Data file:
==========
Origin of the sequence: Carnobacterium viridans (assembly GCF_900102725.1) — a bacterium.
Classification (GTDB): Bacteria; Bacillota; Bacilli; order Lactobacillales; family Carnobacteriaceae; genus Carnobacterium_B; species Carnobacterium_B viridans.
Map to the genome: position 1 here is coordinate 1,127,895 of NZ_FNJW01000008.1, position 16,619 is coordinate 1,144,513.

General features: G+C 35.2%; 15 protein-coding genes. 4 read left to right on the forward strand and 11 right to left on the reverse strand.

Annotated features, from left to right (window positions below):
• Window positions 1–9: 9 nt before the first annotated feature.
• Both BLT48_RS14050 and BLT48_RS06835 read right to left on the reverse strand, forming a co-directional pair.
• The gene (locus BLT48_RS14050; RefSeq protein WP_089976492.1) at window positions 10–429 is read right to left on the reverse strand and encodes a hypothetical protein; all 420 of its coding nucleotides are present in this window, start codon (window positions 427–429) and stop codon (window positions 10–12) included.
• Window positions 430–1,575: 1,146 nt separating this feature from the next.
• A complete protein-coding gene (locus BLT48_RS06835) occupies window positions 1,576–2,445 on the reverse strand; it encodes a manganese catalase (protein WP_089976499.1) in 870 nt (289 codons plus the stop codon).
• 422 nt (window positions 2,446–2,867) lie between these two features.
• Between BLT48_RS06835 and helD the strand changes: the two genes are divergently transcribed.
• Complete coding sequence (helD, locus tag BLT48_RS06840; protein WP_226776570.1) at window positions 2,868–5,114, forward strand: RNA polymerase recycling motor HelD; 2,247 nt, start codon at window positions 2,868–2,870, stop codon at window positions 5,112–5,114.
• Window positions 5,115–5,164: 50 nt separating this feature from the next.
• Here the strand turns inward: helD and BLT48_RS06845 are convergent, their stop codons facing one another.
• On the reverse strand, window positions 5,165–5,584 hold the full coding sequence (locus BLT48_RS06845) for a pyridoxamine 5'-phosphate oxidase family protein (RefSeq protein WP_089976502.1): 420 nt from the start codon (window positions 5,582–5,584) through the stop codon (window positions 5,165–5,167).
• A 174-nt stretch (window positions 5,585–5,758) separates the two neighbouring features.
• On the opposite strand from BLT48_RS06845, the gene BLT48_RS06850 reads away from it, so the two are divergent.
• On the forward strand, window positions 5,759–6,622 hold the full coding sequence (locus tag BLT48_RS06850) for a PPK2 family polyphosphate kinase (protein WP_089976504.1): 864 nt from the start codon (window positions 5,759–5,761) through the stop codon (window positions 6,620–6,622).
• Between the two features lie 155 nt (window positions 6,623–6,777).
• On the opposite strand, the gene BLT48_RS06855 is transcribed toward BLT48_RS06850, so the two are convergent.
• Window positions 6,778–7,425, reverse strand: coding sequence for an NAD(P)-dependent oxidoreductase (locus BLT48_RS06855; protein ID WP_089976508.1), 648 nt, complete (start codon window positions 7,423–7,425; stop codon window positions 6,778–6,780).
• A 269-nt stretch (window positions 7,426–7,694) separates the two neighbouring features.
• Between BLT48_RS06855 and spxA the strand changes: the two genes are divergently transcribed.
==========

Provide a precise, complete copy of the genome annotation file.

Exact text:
Origin of the sequence: Carnobacterium viridans (assembly GCF_900102725.1) — a bacterium.
Classification (GTDB): Bacteria; Bacillota; Bacilli; order Lactobacillales; family Carnobacteriaceae; genus Carnobacterium_B; species Carnobacterium_B viridans.
Map to the genome: position 1 here is coordinate 1,127,895 of NZ_FNJW01000008.1, position 16,619 is coordinate 1,144,513.

General features: G+C 35.2%; 15 protein-coding genes. 4 read left to right on the forward strand and 11 right to left on the reverse strand.

Annotated features, from left to right (window positions below):
• Window positions 1–9: 9 nt before the first annotated feature.
• Both BLT48_RS14050 and BLT48_RS06835 read right to left on the reverse strand, forming a co-directional pair.
• The gene (locus BLT48_RS14050; RefSeq protein WP_089976492.1) at window positions 10–429 is read right to left on the reverse strand and encodes a hypothetical protein; all 420 of its coding nucleotides are present in this window, start codon (window positions 427–429) and stop codon (window positions 10–12) included.
• Window positions 430–1,575: 1,146 nt separating this feature from the next.
• A complete protein-coding gene (locus BLT48_RS06835) occupies window positions 1,576–2,445 on the reverse strand; it encodes a manganese catalase (protein WP_089976499.1) in 870 nt (289 codons plus the stop codon).
• 422 nt (window positions 2,446–2,867) lie between these two features.
• Between BLT48_RS06835 and helD the strand changes: the two genes are divergently transcribed.
• Complete coding sequence (helD, locus tag BLT48_RS06840; protein WP_226776570.1) at window positions 2,868–5,114, forward strand: RNA polymerase recycling motor HelD; 2,247 nt, start codon at window positions 2,868–2,870, stop codon at window positions 5,112–5,114.
• Window positions 5,115–5,164: 50 nt separating this feature from the next.
• Here the strand turns inward: helD and BLT48_RS06845 are convergent, their stop codons facing one another.
• On the reverse strand, window positions 5,165–5,584 hold the full coding sequence (locus BLT48_RS06845) for a pyridoxamine 5'-phosphate oxidase family protein (RefSeq protein WP_089976502.1): 420 nt from the start codon (window positions 5,582–5,584) through the stop codon (window positions 5,165–5,167).
• A 174-nt stretch (window positions 5,585–5,758) separates the two neighbouring features.
• On the opposite strand from BLT48_RS06845, the gene BLT48_RS06850 reads away from it, so the two are divergent.
• On the forward strand, window positions 5,759–6,622 hold the full coding sequence (locus tag BLT48_RS06850) for a PPK2 family polyphosphate kinase (protein WP_089976504.1): 864 nt from the start codon (window positions 5,759–5,761) through the stop codon (window positions 6,620–6,622).
• Between the two features lie 155 nt (window positions 6,623–6,777).
• On the opposite strand, the gene BLT48_RS06855 is transcribed toward BLT48_RS06850, so the two are convergent.
• Window positions 6,778–7,425, reverse strand: coding sequence for an NAD(P)-dependent oxidoreductase (locus BLT48_RS06855; protein ID WP_089976508.1), 648 nt, complete (start codon window positions 7,423–7,425; stop codon window positions 6,778–6,780).
• A 269-nt stretch (window positions 7,426–7,694) separates the two neighbouring features.
• Between BLT48_RS06855 and spxA the strand changes: the two genes are divergently transcribed.